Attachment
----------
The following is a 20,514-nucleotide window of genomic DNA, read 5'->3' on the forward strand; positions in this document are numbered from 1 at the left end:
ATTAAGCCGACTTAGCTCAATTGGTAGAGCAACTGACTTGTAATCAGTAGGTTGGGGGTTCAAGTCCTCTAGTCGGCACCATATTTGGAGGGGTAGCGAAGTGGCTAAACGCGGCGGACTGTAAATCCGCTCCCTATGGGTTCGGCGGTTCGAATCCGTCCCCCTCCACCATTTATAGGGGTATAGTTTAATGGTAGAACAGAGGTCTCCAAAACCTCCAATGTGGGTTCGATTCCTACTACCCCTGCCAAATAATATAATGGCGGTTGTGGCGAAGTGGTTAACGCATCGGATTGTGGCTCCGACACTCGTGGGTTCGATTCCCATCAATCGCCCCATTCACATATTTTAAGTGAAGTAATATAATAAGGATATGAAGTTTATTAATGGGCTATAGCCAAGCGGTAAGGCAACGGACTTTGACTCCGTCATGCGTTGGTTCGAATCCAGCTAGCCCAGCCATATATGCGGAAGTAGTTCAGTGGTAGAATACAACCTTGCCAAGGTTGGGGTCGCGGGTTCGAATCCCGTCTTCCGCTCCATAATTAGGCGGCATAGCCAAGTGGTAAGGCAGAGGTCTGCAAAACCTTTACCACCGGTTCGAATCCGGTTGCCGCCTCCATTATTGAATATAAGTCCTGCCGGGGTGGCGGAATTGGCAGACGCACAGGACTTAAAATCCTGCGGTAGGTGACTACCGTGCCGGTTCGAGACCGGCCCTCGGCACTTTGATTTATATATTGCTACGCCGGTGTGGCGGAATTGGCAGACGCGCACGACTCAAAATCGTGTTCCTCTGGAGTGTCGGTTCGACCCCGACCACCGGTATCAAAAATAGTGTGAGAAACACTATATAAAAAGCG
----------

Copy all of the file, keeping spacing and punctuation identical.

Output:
The following is a 20,514-nucleotide window of genomic DNA, read 5'->3' on the forward strand; positions in this document are numbered from 1 at the left end:
ATTAAGCCGACTTAGCTCAATTGGTAGAGCAACTGACTTGTAATCAGTAGGTTGGGGGTTCAAGTCCTCTAGTCGGCACCATATTTGGAGGGGTAGCGAAGTGGCTAAACGCGGCGGACTGTAAATCCGCTCCCTATGGGTTCGGCGGTTCGAATCCGTCCCCCTCCACCATTTATAGGGGTATAGTTTAATGGTAGAACAGAGGTCTCCAAAACCTCCAATGTGGGTTCGATTCCTACTACCCCTGCCAAATAATATAATGGCGGTTGTGGCGAAGTGGTTAACGCATCGGATTGTGGCTCCGACACTCGTGGGTTCGATTCCCATCAATCGCCCCATTCACATATTTTAAGTGAAGTAATATAATAAGGATATGAAGTTTATTAATGGGCTATAGCCAAGCGGTAAGGCAACGGACTTTGACTCCGTCATGCGTTGGTTCGAATCCAGCTAGCCCAGCCATATATGCGGAAGTAGTTCAGTGGTAGAATACAACCTTGCCAAGGTTGGGGTCGCGGGTTCGAATCCCGTCTTCCGCTCCATAATTAGGCGGCATAGCCAAGTGGTAAGGCAGAGGTCTGCAAAACCTTTACCACCGGTTCGAATCCGGTTGCCGCCTCCATTATTGAATATAAGTCCTGCCGGGGTGGCGGAATTGGCAGACGCACAGGACTTAAAATCCTGCGGTAGGTGACTACCGTGCCGGTTCGAGACCGGCCCTCGGCACTTTGATTTATATATTGCTACGCCGGTGTGGCGGAATTGGCAGACGCGCACGACTCAAAATCGTGTTCCTCTGGAGTGTCGGTTCGACCCCGACCACCGGTATCAAAAATAGTGTGAGAAACACTATATAAAAAGCG